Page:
Oregon’s electronic, accessible ballots may soon be available in other states
States may soon have another option for accessible ballots as an HTML ballot provider for 36 counties in Oregon considers service in new states.
Five Cedars Group, which creates downloadable HTML ballots for the blind and disabled, is undergoing certification in California and also considering expansion to Ohio, both of which have faced voting discrimination lawsuits related to accessibility. The move marks a pattern of states looking toward new technological capabilities to address compliance issues with the Help America Vote Act (HAVA), a law passed following the 2000 presidential election that ensures all voters have the ability to cast secret ballots privately and independently.
Five Cedars Group’s founder and President John Schmitt said his company hopes to address the needs of San Mateo County in California following California Council of the Blind’s 2015 lawsuit against the county for discriminatory exclusion by not providing alternatives to vote-by-mail paper ballots.
“Once we get certified in California, that’s like the Good Housekeeping seal of approval,” Schmitt said. “Other states will be interested … I’m pretty confident that we have a solution for San Mateo County, anyway.”
The group’s ballots use definition files from counties across Oregon to create downloadable HTML ballots that work with multiple screen readers including Job Access With Speech (JAWS). Blind and vision-impaired voters can navigate the ballot using the tab and spacebar keys, receive instructions audibly using screen readers, and submit names for write-in candidates.
Each section is checked for over- or under-voting, and the ballot includes a summary page at the end, which the voter prints and sends back to the county in a return envelope, similar to how one would send in an absentee ballot.
This ballot format allows voters to use their own digital devices and assistive devices to vote, according to the Five Cedars Group website. The ballots are never sent back to a server, Schmitt said.
“On the surface it looks … really simple,” Schmitt said. “I mean it’s just a little bit of text and a little check box to make a choice. And it is simple, in that respect. That’s why screen readers work so well with it.”
Schmitt added that while the ballot itself is simple to navigate, “what’s behind that is pretty complex.”
The company converted their ballot generator within the last year to accept comma-separated value files from the Hart InterCivic voting system, which is used in states such as California and Ohio. Previously, the generator accepted only XML files.
The company can now also produce ballots in 10 different languages, a requirement for certification in California.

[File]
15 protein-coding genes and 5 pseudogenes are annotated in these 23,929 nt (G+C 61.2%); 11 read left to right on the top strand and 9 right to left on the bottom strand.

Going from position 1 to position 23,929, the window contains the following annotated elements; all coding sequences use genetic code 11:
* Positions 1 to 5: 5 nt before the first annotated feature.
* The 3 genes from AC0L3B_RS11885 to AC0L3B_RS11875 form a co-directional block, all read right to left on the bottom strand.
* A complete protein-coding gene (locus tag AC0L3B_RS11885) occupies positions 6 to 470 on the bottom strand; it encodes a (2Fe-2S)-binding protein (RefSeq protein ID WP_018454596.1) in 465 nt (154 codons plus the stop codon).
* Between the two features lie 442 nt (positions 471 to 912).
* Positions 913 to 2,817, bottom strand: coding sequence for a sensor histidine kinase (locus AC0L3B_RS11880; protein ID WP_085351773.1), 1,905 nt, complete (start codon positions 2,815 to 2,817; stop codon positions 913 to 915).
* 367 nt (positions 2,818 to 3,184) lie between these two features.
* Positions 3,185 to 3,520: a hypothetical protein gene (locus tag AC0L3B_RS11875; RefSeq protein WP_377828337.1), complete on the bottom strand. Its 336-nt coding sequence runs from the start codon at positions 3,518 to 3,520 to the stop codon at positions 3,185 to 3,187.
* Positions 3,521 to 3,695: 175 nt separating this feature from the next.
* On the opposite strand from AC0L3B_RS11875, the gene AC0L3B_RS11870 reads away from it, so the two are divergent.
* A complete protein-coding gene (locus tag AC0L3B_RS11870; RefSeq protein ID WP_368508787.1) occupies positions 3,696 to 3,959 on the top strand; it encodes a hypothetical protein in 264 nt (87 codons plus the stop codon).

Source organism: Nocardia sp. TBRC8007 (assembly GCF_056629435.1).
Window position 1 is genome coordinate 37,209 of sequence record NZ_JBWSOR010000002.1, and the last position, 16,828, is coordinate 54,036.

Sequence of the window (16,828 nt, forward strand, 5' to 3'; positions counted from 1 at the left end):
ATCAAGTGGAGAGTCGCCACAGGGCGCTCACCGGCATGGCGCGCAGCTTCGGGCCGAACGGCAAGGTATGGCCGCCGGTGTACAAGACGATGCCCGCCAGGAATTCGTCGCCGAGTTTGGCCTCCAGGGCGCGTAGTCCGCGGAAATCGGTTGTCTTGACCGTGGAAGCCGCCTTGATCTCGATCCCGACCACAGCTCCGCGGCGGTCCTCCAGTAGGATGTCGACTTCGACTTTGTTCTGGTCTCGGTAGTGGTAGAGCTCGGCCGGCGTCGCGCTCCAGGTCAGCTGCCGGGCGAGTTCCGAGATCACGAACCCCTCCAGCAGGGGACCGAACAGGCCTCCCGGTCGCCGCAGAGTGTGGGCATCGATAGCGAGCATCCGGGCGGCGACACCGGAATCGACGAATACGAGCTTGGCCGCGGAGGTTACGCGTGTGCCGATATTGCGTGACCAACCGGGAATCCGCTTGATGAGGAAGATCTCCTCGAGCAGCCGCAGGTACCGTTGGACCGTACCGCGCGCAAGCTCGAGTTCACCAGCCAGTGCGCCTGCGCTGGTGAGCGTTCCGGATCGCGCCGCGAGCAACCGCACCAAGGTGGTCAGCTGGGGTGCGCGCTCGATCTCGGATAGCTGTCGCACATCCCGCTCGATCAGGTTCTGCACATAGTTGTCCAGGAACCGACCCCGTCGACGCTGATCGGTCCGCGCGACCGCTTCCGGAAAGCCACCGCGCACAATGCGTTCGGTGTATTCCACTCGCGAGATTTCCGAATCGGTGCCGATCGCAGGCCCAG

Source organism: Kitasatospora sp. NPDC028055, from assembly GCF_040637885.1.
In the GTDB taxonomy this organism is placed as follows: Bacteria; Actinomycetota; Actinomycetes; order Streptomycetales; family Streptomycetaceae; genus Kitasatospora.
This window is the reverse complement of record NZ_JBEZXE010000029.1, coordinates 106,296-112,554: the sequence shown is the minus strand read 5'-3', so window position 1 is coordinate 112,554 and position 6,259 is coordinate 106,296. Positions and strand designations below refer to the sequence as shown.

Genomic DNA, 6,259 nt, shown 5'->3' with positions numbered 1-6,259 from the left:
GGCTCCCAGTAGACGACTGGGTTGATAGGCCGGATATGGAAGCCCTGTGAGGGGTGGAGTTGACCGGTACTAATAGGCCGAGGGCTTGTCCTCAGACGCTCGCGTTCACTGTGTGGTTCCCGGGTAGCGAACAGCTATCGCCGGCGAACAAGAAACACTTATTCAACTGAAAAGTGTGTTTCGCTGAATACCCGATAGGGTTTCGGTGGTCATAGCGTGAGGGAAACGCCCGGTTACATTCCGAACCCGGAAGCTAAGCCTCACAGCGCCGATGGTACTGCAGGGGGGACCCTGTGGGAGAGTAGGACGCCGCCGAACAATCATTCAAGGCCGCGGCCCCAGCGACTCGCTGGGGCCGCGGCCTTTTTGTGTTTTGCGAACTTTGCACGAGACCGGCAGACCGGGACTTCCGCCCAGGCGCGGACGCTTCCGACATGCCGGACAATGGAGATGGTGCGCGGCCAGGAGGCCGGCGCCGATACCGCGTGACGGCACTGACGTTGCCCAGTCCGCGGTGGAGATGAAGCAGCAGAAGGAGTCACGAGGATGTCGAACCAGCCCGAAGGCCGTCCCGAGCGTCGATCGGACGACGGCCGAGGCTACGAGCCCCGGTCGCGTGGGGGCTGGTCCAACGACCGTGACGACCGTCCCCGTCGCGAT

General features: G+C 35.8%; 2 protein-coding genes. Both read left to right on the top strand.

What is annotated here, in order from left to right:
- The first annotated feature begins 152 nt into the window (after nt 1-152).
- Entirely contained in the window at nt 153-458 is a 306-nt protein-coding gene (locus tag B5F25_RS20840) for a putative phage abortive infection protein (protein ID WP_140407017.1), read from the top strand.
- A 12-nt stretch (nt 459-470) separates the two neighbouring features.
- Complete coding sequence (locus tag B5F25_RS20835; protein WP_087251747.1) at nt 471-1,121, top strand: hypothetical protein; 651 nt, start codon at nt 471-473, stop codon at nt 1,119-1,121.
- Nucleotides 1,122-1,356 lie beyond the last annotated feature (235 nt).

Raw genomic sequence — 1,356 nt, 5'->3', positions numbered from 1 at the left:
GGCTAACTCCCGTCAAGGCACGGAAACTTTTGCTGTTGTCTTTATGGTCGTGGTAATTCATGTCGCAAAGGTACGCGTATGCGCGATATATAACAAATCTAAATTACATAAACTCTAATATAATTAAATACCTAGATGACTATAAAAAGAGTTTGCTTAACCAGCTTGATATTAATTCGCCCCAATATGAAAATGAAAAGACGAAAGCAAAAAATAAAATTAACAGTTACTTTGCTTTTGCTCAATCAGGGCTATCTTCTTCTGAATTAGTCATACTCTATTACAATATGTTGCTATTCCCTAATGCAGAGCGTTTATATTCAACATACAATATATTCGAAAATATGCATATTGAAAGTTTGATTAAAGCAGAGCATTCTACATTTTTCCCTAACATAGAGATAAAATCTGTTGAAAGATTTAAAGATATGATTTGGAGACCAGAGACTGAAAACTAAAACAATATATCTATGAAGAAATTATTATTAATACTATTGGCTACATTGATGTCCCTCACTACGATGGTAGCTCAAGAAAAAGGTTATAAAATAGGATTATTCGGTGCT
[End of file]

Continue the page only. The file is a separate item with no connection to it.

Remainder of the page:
In Oregon, the HTML ballots are available to voters during active elections via a personal online registration page on Oregon’s registration site. Voters are matched with the appropriate ballot — of which there can be nearly 1,000 during primary elections — based on the voter’s registration address. This process might be different in other states where voting is not as centralized as it is in Oregon, Schmitt explained. Once the county receives the mailed ballot summaries, officials must translate the summaries into ballots that can be counted.
“The downside to our ballots is that they have to be [reformatted] at the county, because they’re not scannable,” Schmitt said. “They’re just somebody’s 8½-by-11 piece of paper that they just printed their choices on.”
Schmitt noted that every election process in the country has its own protocol for reformatting ballots, as this issue also applies to absentee ballots. To avoid a time-consuming manual process, the Five Cedars Group has capitalized on other voting manufacturer technology by printing unique barcodes paired with a random 7-digit number on each ballot summary.
Counties with ballot-on-demand printers can scan this barcode to print ballots that are pre-filled with the voter’s choices, Schmitt said. The seven-digit number acts as a protection that does not allow the same ballot to be transitioned over multiple times.
Schmitt said Oregon also uses these ballots for overseas voters, allowing them to download ballots potentially before they receive an absentee ballot in the mail prior to the election, which gives them more opportunity to mail the ballot back in time.
HAVA, passed in 2002, requires jurisdictions of federal elections to provide “at least one accessible voting system for persons with disabilities at each polling place in federal elections.”
Five Cedars Group passed the functional testing phase of certification last week and are now awaiting accessibility, security and source code review slated for early July, according to Schmitt.